been careful to wash my hands often and stay away from any
hint of anyone who says they are not feeling well. Then I feel
this little tickle in my throat…and a few random coughs here
and there. Uh oh.
to one of the worst flu seasons on record, says the Center for
Disease Control (CDC). Time to take a little defensive
shot, check. Glad my employer required it early in the season.
Flu vaccines stimulate my immune system to develop antibodies
that can fight the most common flu viruses. The CDC advises
most everyone 6 months of age and older to get a flu shot
every year. Exceptions include people allergic to eggs or
those with an illness called Guillain-Barré Syndrome.
the flu vaccine causes my body to produce antibodies against
flu viruses. My job is to make sure my immune system has the
right ingredients to manufacture those protective substances.
That’s where nutrition comes in. When we consume foods that
supply essential nutrients, we fortify our immune systems to
search out and destroy disease-causing viruses (such as
influenza) and bacteria that invade our bodies.
is the key ingredient in the body’s strong army of defense.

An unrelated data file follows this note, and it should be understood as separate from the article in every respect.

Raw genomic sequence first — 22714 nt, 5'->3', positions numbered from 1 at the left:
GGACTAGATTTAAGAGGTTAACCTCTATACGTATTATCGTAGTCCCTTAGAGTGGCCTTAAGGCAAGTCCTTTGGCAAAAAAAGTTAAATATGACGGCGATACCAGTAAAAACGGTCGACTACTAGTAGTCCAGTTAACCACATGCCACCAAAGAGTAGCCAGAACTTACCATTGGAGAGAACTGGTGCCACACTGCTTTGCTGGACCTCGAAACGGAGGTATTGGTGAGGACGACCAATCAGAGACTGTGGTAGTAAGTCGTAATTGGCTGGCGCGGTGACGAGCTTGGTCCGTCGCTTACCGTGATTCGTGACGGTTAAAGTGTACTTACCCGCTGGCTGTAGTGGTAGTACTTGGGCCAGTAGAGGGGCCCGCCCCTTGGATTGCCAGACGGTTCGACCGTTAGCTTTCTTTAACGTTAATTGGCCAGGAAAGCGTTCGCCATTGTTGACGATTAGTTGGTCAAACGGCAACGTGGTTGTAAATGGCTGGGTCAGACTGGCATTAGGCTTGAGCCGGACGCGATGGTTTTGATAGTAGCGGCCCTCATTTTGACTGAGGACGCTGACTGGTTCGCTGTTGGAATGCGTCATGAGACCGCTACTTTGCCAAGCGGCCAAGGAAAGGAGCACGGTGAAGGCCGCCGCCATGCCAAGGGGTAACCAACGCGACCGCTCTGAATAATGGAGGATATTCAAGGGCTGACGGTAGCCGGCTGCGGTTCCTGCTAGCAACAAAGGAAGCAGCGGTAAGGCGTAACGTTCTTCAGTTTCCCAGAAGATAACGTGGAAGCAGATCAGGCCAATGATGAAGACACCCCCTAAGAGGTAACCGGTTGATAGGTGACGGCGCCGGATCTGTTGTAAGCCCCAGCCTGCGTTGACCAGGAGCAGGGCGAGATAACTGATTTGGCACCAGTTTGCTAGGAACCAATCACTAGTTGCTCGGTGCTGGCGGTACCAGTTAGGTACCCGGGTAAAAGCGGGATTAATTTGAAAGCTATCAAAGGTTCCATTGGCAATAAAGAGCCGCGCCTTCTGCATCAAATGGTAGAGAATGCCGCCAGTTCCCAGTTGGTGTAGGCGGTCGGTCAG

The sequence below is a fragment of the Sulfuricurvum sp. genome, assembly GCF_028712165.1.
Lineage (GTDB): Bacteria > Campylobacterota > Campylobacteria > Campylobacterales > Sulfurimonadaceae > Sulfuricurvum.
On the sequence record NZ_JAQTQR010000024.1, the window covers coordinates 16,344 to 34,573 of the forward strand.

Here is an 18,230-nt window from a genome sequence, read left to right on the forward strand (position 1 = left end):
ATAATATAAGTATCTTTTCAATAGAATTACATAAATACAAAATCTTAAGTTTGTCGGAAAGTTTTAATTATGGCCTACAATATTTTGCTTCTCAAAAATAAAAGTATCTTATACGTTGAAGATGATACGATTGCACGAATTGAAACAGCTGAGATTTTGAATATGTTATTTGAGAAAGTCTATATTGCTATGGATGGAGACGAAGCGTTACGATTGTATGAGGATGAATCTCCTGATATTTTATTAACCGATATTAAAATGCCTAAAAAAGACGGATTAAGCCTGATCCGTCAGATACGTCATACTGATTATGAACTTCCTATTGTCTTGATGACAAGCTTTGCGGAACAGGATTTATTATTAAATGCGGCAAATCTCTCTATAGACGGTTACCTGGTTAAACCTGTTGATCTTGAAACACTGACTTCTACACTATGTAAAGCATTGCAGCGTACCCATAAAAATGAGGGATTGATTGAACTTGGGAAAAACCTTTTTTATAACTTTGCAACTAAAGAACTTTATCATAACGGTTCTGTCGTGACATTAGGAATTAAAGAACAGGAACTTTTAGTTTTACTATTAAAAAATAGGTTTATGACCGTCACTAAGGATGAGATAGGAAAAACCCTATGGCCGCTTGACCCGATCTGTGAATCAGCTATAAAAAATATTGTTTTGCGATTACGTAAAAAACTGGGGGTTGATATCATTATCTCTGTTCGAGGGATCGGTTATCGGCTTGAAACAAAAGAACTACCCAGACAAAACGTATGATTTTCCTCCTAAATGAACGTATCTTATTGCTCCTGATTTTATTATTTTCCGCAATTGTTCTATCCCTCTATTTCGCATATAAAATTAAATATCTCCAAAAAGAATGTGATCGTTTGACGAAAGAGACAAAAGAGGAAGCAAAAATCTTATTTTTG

Protein in the food we eat — meat, fish, poultry, eggs, soy
foods, milk products, nuts and beans — is used to make the
fighter pilots of our immune system. If protein is not in
adequate supply, our body’s ability to resist bad viruses
and infections is weakened. Immune boosting protein at each
meal is a good goal for most of us.
C helps stimulate the manufacture of immune-boosting
antibodies, say nutrition experts. And because vitamin C doesn’t
hang out in the body very long, we need to eat vitamin C-rich
foods every day to maintain a strong defensive line. Here are
some good sources to mix and match into your daily meals and
snacks: oranges, grapefruit, tangerines, yellow, red and green
bell peppers, strawberries, tomatoes, guava, papaya, green and
red chiles and salsa. Yes!
crucial in the fight against invading viruses and bacteria,
say experts at the National Institutes of Health. All aspects
of our immune function, including the manufacture of
virus-fighting protein, are dependent on an adequate supply of
zinc. This high-ranking mineral is especially abundant in
protein-rich foods of animal origin such as lean meat,
poultry, seafood and milk. Zinc is also found in whole grains
(look for the 100 percent whole grain label), beans, seeds and
usual, the more varied the foods we eat, the better chance our
bodies have to get an adequate mixture of immune-strengthening
ingredients. Let the fight begin!